Now that he has arrived at Walter Reed National Medical Center for observation and treatment for COV-19, President Trump will be in the hands of 7,000 or so staff members including some of the nation's top doctors.
Trump will stay in the hospital's designated Presidential Suite, a lavish portion of one of its 88 buildings.
Known as Ward 71, the Presidential Suite is one of six special patient rooms reserved for high-ranking military officers and members of the White House cabinet.
The suite is 'specially outfitted with protective devices and communications gear used in support of the president,' wrote Rear Admiral Connie Mariano, who served as a physician to both presidents George H.W. Bush and Bill Clinton and was director of the White House Medical Unit.
The White House said that Trump will be 'working' from the Presidential Suite during a stay of a 'few days,' but many speculate that his hospitalization suggests the president is much sicker than official statements let on.
Walter Reed also has an Institute of Research at Silver Spring, nearby the hospital in Maryland, where scientists develop vaccines and treatments for infectious diseases like COVID-19 in a state-of-the-art facility.
But the hospital has a checkered past. It was mired in a scandal over accusations of neglect that led to the deaths of deaths of several soldiers being treated there in 2007, and had to be completely revamped.
Walter Reed considers itself 'The Nation's Medical Center,' and is the figurehead of military care in the US.
Its 7,100 staff members are spread out across 100 clinics and specialties.
Because it serves the nation's leaders, the hospital is outfitted with a wing dedicated to visitors from the highest offices: the President and Vice President are typically treated at the Medical Evaluation and Treatment Unit (METU).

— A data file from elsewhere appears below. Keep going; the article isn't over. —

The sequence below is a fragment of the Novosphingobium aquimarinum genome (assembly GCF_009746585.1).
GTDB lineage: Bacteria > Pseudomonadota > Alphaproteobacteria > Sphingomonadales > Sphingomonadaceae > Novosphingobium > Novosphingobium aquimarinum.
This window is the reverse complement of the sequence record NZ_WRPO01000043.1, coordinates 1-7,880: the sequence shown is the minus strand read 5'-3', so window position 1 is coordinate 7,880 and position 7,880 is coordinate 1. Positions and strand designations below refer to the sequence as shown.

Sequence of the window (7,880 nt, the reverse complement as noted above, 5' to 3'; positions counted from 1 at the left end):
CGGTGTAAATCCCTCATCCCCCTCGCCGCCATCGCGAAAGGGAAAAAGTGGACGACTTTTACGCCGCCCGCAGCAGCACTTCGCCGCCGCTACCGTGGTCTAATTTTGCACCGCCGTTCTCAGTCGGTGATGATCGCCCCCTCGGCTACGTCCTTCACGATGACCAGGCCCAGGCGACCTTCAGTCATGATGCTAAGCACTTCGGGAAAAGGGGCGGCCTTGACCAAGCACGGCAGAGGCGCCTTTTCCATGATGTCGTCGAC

The METU is secure, private and separate from the sprawling hospital's other wards.
With a dining room lit by a crystal chandelier and, a desk a few steps from the hospital bed and rooms decked out with couches for receiving visitors as well as security technology, it's equipped for Trump to continue to carry out his presidential duties.
What facilities Walter Reed has that will aid President Trump's recovery from COVID-19 is less clear.
The hospital - located about nine miles from the White House - has 244 beds in total, and 50 ICU beds.
Walter Reed also has 165 'Smart Suites' outfitted with 'two-way communication devices, audiovisual and wireless capabilities as well as bedside entertainment, all of which can be controlled via a wall-mounted, removable keyboard that the patient has access to at all times.'
It's unclear whether the Presidential Suite is one of these high-tech rooms, but it would certainly be useful to treating Trump while he battles a dangerous, highly contagious infection.
Many of the medical centers buildings and its entire management staff were re-vamped after a Washington Post investigation laid bare an alarming trail of neglect in 2007.
Walter Reed boasted glowing reputation as a best-in-class surgical military hospital, and the facility that saved the life of former President Ronald Reagan after a 1985 assassination attempt.
But in more recent history it became a sort of purgatory for soldiers wounded and traumatized during the wars in Iraq and Afghanistan.
At the same time, doctors there were saving the lives of wounded warriors at never-before-seen rates.
After some had exited the critical period of recovery and had been technically discharged, but were still in need of enough care to remain in hospital beds and nearby rented rooms in apartments or hotels.
They were largely ignored by staff, and several died as direct or indirect consequences of neglect and bureaucratic holding patterns.
Major General George Weightman was relieved of his duty overseeing Walter Reed, and 3,500 new staff members were hired.
Today, Walter Reed sees somee 40,000 inpatient and outpatient visitors a year.
And its affiliate research arm in Silver Spring is heading up the Army's aggressive search for COVID-19 vaccines and treatments.
© Associated Newspapers Ltd.